Moreover, the EU and its MSs need to abandon – among others- fossil fuels subsidies, which distort the energy market, create economic inefficiency and inhibit investment in the clean energy transition and innovation. The recent European Investment Bank’s (EIB) decision to ban funding for natural gas projects by the end of 2021 is in the right direction. By doing so, the EIB decided to no longer finance gas as a bridging technology in the phase out of coal from electricity generation.


Figure 1. Projected progress of EU Members States towards 2030 climate targets. Source: EEA report, Trends and projections in Europe 2019, No 15/2019, doi: 10.2800/51114, Luxembourg, 2019.


In the 2020 State of the Energy Union and Climate Action report, the Commission will take stock of the final NECPs and confirm whether they are consistent with the Union’s 2030 targets or whether further efforts are needed. The governance process also provides an opportunity to update the plans in 2024 to reflect experience and to take advantage of new opportunities for the remainder of the decade.

In November 2018, the Commission presented its strategic long-term vision for a climate neutral economy by 2050, in which it has included eight different pathways, two of them reaching net-zero GHG emissions. The EP’s resolution in March 2019 related to this strategy welcomed the inclusion of two pathways aimed at reaching net-zero GHG emissions by 2050 and regretted the fact that no net-zero GHG pathways for before 2050 were considered in the strategy. It expressed concerns that the pathways suggested in the strategy rely on the use of carbon removal technologies, including carbon capture and storage (CCS) or carbon capture and utilisation (CCU) and direct air capture. The EP called upon the EU to enhance action towards achieving direct emission reductions and enhancing the EU’s natural sinks and reservoirs.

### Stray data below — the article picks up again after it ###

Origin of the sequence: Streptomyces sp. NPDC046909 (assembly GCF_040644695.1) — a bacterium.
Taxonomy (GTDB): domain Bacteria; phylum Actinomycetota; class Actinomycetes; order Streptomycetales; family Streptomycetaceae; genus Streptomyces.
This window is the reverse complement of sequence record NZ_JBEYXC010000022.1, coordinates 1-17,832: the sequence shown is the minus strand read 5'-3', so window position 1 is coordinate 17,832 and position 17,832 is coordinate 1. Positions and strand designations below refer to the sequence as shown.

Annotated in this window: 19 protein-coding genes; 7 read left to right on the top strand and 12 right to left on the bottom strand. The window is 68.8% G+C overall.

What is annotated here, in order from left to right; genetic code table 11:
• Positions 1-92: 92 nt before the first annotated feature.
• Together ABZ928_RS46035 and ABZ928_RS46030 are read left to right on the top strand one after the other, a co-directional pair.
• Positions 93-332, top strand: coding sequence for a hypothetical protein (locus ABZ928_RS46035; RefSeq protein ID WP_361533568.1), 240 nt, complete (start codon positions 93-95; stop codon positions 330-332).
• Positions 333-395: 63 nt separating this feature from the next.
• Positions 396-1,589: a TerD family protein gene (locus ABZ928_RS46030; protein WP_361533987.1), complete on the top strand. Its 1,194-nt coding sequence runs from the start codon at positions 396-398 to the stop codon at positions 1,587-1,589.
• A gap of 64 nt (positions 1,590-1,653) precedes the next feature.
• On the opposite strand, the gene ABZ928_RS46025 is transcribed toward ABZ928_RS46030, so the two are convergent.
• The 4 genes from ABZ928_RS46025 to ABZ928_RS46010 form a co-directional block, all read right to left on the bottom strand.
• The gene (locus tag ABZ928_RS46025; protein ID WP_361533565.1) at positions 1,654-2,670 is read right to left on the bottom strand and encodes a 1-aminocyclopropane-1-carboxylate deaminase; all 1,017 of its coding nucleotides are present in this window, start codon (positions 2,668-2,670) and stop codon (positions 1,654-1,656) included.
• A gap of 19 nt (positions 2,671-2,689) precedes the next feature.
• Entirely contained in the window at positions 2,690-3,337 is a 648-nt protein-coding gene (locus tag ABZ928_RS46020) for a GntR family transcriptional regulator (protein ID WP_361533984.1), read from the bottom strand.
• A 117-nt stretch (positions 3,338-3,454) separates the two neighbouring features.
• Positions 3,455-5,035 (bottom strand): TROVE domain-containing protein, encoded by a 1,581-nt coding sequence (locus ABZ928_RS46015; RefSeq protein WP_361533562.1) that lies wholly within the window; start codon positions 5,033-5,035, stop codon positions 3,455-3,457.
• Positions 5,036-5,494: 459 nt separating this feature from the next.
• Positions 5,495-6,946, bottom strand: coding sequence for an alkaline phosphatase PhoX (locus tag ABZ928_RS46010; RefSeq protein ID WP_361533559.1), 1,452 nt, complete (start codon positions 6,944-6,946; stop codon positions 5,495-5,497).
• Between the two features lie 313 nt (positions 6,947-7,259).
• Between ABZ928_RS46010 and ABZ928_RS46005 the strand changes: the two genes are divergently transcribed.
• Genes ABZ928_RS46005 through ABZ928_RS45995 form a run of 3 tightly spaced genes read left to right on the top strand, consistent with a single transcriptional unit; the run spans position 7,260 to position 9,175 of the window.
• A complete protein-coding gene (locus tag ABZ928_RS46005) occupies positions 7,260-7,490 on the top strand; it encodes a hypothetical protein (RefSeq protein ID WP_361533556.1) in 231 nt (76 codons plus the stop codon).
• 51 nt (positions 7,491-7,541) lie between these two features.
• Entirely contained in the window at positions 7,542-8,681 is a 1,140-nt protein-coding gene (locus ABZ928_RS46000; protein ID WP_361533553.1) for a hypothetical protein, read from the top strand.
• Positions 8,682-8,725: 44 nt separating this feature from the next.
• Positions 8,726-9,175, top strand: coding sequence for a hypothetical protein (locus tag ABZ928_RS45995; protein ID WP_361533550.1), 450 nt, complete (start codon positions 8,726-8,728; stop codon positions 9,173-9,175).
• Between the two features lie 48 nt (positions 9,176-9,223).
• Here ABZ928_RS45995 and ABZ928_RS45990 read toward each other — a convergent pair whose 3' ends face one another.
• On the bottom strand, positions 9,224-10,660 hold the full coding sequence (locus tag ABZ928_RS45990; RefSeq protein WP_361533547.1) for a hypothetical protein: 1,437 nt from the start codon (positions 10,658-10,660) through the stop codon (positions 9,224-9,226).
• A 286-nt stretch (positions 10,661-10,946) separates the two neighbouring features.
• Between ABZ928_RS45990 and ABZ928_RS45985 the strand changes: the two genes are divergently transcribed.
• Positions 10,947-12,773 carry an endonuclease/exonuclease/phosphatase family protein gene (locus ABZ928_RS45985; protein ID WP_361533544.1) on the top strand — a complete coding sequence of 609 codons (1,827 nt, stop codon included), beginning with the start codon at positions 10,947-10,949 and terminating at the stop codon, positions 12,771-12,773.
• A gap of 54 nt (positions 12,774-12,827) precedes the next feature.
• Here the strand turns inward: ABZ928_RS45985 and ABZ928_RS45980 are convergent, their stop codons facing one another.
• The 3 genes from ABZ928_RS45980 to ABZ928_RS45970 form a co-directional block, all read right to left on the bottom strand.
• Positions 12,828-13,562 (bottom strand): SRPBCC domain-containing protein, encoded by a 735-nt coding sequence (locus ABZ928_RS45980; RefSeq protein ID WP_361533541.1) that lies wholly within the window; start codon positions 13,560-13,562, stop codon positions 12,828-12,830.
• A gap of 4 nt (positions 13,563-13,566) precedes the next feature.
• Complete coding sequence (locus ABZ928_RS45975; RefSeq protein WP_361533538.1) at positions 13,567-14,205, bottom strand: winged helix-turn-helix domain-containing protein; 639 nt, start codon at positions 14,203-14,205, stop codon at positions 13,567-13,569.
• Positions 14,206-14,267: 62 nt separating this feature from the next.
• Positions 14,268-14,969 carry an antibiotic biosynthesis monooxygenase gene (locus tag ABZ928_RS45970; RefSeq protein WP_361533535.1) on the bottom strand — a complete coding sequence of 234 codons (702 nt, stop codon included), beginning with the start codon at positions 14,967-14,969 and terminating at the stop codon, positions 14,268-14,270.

At the European Council in June 2019, MSs failed to adopt a 2050 carbon neutrality target for the EU (a footnote to the conclusions reads ‘For a large majority of Member States, climate neutrality must be achieved by 2050’). MSs that already adopted climate neutrality targets are Denmark (“climate neutral society” by 2050), Finland (by 2035, coalition agreement), France (by 2050, part of legislation), UK (by 2050, part of legislation, Scotland by 2045), Ireland (by 2050, policy position), Portugal (by 2050, policy position), Greece (by 2050, policy position), Sweden (by 2045, part of legislation). Norway has adopted the most ambitious climate neutrality target (by 2030 as part of its legislation). However, it has to be noted that some of these countries plan to rely on offsetting emissions in other countries to achieve climate neutrality. Poland, Hungary and the Czech Republic opposed the target of net-zero emissions. Finland, the current EU Presidency, is likely to renew efforts to adopt the 2050 carbon neutrality target in the Council. New Commission President von der Leyen pledged for a European Climate Law to enshrine the 2050 climate-neutrality target into legislation, which may imply additional interim targets for the period 2030-2050.   She also put forward the idea of a new European Climate Pact between regions, local communities, civil society and schools to commit to a set of pledges to change behaviours.

It is redundant to argue that the adoption of an EU long-term climate-neutrality target, together with an ambitious GHG emission reduction target for 2030, is of paramount importance if the EU wants to lead by example in the combat against climate change.


Research administrator, Policy Department for Economic, Scientific and Quality of Life Policies, European Parliament
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* The opinions expressed in this document are the sole responsibility of the author and do not necessarily represent the official position of the European Parliament.